July 28, 2019 - From the July, 2019 issue

Landmark Auto Industry Emission Agreement Reconfirms California’s ‘Authority’ Over Standards

On July 25, the California Air Resources Board (CARB) announced a framework agreement between the state of California and automakers Ford, Honda, BMW of North America, and Volkswagen Group of America to strengthen gas mileage standards and reduce greenhouse gas emissions, a potentially confrontational response to the Trump administration's efforts to roll back current vehicle emission standards. In addition to CARB's statement announcing the agreement, TPR,  for context, also includes the remarks of Mary Nichols at a June 6 UCLA Law Emmett Institute on Climate Change and the Environment conference in which she describes how California came to be the national leader on air quality and vehicle emissions.

"Governors—whatever the size or location of their states—are in the unique position of being the CEOs of their 'laboratories of democracy'.”—Mary Nichols

Mary Nichols: I am here today because I’ve had the great good fortune to be part of the story of what happened when California began to tackle smog, and ultimately, to play a role in the fighting the global air pollution known as climate change.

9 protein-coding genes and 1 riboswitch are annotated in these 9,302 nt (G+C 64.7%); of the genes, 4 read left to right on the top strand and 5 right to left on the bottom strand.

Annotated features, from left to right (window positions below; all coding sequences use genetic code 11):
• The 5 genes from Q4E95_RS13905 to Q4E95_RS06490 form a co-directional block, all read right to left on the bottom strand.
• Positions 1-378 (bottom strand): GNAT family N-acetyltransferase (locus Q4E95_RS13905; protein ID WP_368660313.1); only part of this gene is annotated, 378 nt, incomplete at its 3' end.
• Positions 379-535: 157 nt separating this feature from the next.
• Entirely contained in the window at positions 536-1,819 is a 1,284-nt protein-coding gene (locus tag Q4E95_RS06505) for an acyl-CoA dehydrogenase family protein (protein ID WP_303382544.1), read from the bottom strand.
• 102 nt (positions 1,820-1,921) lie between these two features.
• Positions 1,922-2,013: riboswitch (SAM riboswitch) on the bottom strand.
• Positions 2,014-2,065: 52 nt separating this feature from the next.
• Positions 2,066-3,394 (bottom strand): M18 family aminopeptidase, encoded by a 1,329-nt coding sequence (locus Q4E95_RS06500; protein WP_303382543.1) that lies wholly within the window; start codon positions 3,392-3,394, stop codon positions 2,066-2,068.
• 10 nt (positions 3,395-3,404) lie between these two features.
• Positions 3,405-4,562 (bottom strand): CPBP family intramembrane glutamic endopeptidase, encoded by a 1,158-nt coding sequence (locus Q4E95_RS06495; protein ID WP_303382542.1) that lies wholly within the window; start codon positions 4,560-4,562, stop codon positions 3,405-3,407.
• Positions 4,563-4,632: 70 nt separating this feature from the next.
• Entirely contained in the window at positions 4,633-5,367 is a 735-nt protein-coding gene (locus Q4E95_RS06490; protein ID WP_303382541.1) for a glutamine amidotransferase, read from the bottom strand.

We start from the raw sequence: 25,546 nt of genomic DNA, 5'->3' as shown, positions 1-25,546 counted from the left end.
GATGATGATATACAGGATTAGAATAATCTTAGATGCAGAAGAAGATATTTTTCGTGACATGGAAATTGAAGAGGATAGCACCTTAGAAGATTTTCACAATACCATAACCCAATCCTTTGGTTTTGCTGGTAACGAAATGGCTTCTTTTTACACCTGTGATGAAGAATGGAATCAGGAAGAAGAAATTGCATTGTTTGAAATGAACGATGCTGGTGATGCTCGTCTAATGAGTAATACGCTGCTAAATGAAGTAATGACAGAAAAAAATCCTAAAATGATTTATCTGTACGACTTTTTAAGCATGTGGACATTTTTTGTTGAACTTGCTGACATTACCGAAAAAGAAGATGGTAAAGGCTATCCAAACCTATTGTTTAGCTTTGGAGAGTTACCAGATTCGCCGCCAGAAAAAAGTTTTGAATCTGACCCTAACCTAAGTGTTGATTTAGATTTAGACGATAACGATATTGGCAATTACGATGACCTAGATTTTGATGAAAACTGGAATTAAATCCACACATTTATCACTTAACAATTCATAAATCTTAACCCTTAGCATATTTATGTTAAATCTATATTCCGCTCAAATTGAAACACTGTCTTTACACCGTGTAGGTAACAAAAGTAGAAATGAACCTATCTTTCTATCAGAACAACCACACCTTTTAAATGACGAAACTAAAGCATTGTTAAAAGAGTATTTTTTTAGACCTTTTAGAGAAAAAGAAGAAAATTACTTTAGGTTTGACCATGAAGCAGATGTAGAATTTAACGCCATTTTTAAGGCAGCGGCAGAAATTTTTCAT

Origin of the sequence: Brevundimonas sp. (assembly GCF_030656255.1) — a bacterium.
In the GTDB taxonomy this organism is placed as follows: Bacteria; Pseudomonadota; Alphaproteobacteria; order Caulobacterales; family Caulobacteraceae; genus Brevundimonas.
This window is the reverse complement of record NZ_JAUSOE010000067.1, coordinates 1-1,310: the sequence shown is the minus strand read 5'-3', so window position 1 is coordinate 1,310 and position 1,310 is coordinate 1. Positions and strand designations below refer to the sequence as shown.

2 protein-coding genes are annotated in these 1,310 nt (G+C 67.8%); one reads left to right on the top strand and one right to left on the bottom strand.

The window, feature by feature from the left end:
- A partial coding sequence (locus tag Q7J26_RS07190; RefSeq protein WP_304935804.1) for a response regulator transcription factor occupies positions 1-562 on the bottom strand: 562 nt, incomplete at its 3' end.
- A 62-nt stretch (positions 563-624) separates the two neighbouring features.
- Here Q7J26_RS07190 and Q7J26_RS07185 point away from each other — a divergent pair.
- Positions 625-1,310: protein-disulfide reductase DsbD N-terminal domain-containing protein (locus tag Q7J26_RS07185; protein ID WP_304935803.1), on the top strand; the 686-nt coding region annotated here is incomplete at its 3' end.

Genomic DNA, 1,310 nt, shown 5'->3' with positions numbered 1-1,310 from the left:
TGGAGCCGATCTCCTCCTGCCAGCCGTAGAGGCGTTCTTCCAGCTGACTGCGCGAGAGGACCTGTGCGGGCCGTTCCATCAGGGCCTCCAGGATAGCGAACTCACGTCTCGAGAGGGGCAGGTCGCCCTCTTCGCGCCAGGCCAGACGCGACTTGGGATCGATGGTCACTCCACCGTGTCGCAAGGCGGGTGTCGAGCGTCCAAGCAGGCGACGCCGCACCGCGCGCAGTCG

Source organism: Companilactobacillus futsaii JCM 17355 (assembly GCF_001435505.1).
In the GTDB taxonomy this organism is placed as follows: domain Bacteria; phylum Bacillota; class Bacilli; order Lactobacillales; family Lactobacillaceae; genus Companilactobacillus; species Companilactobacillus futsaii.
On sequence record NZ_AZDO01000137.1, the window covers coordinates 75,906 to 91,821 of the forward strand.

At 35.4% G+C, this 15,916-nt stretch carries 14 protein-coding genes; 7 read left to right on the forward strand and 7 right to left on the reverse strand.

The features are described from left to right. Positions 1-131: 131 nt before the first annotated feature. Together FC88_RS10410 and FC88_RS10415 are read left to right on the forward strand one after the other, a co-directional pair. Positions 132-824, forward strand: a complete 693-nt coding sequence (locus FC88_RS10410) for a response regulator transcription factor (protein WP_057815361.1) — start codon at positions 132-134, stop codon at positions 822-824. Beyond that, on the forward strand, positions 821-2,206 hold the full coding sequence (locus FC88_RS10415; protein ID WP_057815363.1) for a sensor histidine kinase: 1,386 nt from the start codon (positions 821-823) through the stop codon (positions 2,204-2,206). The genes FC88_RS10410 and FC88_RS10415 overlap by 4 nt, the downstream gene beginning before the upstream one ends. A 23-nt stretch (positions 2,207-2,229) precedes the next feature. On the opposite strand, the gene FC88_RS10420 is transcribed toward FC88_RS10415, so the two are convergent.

As I approach the inevitable sunset of my time at the Air Resources Board, I have the opportunity to look back over my experience serving under three governors. I see that what has enabled California to do everything we have been able to do is an unusual combination of things that are unique to California, as well as things that are not. Indeed, one of the most gratifying things to me is seeing how governors of other states, many of them newly elected, have decided to take on climate pollution or air pollution or electric transportation or advanced vehicles as their own signature issues. Governors—whatever the size or location of their states—are in the unique position of being the CEOs of their “laboratories of democracy.”

Two unique factors in California are that we are bigger than every other state, and that we have the asset of an amazing coastline and climate. People come here because they love the weather and they want to be outdoors in a beautiful place, and this has been a persistent touchstone for conversations about preserving the environment. The environment has been politically salient in California at times and in ways that it has not been in most other places.